Putting a Chinese idiom into English gives translators a lot of
Lin, from Beijing, says: "Once I had to put the Chinese saying De Long
Wang Shu (得陇望蜀) into English. I didn't think I was given enough space and
time to explain the story behind this age-old idiom, so I had to
paraphrase. Since De Long Wang Shu is similar in meaning with De Cun Jin
Chi (得寸进尺), I effectively translated the latter instead, saying 'Give them
a meter, and they'll take mile.' "
I think Lin did a really good job that time. In trying to put a Chinese
saying into English, one tip to remember is that one must learn to look
pass the words for meaning. Do not be daunted by Chinese idioms and their
long and winding history, shades of meaning, hidden or obvious, just dig
out their fundamental meaning and put that across in simple, intelligible
English. This is not an advice for the beginner, by the way. This is for
an advanced learner like Lin. The reason is simple, this is the safest,
surest way to avoid Chinglish in translation works. Most often, you see,
translators are so bogged down by the Chinese-language quagmire that they
sink with it in translation. The more they try to be verbatim-accurate,
the deeper they sink.
The idiom De Long Wang Shu, for example is a quotation from the Book of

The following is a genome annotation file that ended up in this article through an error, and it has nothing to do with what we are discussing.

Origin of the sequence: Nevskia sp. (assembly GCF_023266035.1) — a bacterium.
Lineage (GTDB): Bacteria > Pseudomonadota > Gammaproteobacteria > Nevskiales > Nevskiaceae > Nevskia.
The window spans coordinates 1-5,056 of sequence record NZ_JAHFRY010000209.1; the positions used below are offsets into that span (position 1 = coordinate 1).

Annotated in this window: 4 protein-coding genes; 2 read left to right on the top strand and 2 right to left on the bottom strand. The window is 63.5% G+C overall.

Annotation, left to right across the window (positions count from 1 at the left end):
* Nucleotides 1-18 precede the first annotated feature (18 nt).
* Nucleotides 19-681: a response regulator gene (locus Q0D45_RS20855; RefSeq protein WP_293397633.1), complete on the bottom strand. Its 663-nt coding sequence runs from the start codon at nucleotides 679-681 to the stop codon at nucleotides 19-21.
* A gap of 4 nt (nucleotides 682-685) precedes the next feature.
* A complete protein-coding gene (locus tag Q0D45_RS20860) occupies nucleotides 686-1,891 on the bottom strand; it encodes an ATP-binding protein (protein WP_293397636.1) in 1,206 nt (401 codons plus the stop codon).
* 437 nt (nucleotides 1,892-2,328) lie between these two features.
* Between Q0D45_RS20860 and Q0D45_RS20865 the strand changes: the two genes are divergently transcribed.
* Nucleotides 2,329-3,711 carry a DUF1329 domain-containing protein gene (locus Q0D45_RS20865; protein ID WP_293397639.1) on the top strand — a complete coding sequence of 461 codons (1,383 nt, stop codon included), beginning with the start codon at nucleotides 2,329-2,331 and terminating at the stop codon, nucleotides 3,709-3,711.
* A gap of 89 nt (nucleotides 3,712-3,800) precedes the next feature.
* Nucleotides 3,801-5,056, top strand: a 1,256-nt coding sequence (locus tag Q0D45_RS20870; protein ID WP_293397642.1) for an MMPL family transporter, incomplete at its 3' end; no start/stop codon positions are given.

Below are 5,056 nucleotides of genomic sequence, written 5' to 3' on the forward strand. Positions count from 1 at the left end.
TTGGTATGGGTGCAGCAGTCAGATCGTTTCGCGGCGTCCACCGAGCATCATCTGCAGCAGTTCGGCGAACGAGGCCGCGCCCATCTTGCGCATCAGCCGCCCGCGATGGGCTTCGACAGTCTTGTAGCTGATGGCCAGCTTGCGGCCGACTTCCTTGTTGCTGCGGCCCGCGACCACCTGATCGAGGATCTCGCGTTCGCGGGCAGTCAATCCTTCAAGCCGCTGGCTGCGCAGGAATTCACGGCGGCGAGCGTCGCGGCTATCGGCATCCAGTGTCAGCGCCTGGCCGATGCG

Latter Han Dynasty dating back almost 2,000 years. The story tells of an
army general launching an invasion into Shu (today's Sichuan Province)
right after taking over Long (today's Gansu, to the north of Sichuan). The
story reveals one's insatiable appetite for territories, power, and greed
De Long Wang Shu is a saying often on the lips of the lettered people
in China. For the less literary folks, they mostly use a similar saying in
De Cun Jin Chi, meaning literally "giving someone an inch and they'll take
Lin, an advanced translator I am sure, did an excellent job that time,
conveying exactly the right idea without getting dragged into explaining
what could have been a long tale to tell.
Lin's effort, "give them a meter, and they'll take a mile" rhymes too
(meter, mile). The nitpicking English might complain that "meter" is a
metric measure unit while the "mile" belongs to the old imperial measuring
system, but the meaning is clear and therefore, I'm fine with it.
Speaking of the imperial system, it's interesting to note that even
though all governments, including the British, encourage people to use the
international metric measures (millimeter, centimeter, meter, kilometer,
liter, etc), many British still prefer the customary imperial system
(inch, feet, yard, mile, gallon, etc).
That's where there's actually a phrase in English to dovetail with
(perfectly match) the Chinese De Cun Jin Chi - give them an inch, and
they'll take an ell. An ell, which as a length unit is now obsolete, is 45
inches (1.143 meters).
To wit, unless the situation calls for it (say, you're speaking with
writers from Britain who may actually enjoy the fact that you're familiar
with "inches" and "ells" - give them an inch, and they'll take an ell),
plain English (give them an inch, and they'll take a mile) is best.
Or perhaps only let them "take a mile" if you think they're really,
really, really greedy, hahaha (because, you see, if they take an ell, it
is just 45 inches. But if they take a mile - 1,609 meters - that will be a
whopping 63,360 inches).